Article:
Nickipedia Presents: Mad Science

Nickipedia Presents: Mad Science

Nick Uhas is a science YouTube personality and host of "Nickipedia." Nick has a BS in Biology which helps in the planning and safety precautions that go into these experiments. Catch Nick performing mad science experiments LIVE on NBC's Today Show on August 31, 2016. Learn more about Nick and watch some of his mad experiments below.

Nick Uhas, Content Creator, Nickipedia

What got you started in YouTube's science world?

Love this question! It's a two-part answer that has to be mixed in equal parts to get the right reaction.

Part 1: Both of my parents were teachers growing up so education was very important in the Uhas household. For this reason my brother and I both focused on the sciences in school. I totally fell in love with Biology as a sophomore taking AP Bio. From that point on I joined all the science clubs in school and chose to be a pre-med/Biology Major in college. During college I became a published organic chemist and anatomy TA and finished with a 3.92 (basically lived at the library like every good pre-med student). In my senior year I wanted to branch out a little bit and applied to Yale's undergrad program for Economics and Video Production.

Part 2: It was my TA, Kurt Hugo Schneider, at Yale University that got me into YouTube. Kurt (a music producer who now has over 7,000,000 subs on his channel) showed me the basics of video production and that insane hard work always pays off. After working on a feature film with Kurt at Yale University about a popular web series called "College Musical" I began working for College Humor in NYC. After three years of working on content for other people's channels I moved to LA (after being on Big Brother) and re-booted my YouTube channel with the show "Nickipedia". The show really blended all of the things I love in life: science, learning, and comedy. A lot has came from the series even though were not the biggest fish in the YouTube pond... yet. For example, I've made multiple appearances on the Today Show, Dr.Oz, Fox n Friends, and currently host a Fox morning TV show all as a result of my YouTube channel. Nickipedia has become a central focus of my life because I am completely obsessed with making new infotainment videos... I'm truly addicted to making new videos and my team and I only want to keep making more!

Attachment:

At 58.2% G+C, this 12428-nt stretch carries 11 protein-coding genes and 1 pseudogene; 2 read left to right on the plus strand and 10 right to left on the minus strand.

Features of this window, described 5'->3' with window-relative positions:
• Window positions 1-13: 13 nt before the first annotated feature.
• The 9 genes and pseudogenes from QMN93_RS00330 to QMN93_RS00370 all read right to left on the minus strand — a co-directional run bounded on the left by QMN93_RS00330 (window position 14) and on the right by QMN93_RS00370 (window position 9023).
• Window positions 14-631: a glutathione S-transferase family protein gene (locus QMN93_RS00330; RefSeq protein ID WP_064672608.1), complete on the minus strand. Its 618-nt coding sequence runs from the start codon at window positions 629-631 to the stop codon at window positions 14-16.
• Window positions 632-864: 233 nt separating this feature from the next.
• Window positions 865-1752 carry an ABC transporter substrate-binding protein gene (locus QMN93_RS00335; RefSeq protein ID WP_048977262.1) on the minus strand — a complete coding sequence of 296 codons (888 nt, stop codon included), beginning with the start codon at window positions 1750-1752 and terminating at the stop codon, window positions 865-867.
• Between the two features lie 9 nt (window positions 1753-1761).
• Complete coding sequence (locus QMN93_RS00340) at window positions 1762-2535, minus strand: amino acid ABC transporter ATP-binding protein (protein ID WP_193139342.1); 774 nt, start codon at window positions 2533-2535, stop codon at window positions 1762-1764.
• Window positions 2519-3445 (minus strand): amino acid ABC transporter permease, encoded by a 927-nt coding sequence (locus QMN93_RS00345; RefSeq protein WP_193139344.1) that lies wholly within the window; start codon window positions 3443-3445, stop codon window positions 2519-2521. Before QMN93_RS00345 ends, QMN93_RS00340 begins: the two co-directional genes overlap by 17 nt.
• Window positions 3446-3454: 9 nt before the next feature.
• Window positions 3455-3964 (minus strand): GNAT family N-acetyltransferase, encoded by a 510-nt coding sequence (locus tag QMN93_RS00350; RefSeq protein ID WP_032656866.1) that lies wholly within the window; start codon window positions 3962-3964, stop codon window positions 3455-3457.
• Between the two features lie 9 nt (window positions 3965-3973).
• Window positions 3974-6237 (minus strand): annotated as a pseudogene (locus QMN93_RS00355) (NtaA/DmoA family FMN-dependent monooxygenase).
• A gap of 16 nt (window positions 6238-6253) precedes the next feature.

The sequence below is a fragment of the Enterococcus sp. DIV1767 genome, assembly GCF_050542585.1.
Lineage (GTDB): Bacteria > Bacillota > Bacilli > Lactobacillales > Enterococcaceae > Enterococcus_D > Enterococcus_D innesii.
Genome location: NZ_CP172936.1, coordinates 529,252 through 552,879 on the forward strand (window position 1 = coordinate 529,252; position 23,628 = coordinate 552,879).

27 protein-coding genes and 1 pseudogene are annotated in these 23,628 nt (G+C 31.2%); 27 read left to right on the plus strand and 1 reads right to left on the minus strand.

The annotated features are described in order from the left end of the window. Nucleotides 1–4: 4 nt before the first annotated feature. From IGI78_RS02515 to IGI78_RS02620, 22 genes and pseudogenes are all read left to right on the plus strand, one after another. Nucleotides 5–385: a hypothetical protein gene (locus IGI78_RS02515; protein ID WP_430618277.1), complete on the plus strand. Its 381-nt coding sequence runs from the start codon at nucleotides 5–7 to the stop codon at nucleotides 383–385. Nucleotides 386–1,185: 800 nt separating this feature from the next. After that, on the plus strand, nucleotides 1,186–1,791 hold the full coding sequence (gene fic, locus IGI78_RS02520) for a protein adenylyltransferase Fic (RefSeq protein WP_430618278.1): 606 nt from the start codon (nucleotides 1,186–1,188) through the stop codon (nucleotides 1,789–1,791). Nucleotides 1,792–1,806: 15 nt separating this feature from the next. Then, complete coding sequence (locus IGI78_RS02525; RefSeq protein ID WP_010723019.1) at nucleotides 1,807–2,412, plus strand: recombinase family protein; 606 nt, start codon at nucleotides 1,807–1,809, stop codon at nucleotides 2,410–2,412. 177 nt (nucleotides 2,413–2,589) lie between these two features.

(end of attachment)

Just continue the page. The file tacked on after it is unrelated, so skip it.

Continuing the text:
What has been your most challenging experiment to date?

No question about it, hands down the most DIFFICULT, AGONIZING, HEAD-AGAINST-THE-WALL experiment was the one that a Curiosity employee suggested we do. This was an experiment set up by creating a cloud chamber to see (with your naked eye) alpha and beta particles emission i.e. radiation. The problem was... well... everything. First it was the cloud chamber (couldn't get it to work properly), then it was vapor-creating device (went to Home Depot 9 times), then it was our radioactive source (Americium from smoke detectors or relying on cosmic waves from outer space did not work)... so we eventually purchased radioactive lead-210 from the internet (yes you can do that) to make this experiment happen. We spent (not exaggerating here) over 90 hours trying to get this thing to happen. The whole video can actually be seen on my channel "How To See Radiation". I sweat a little bit when I think about how weird things got on that shoot.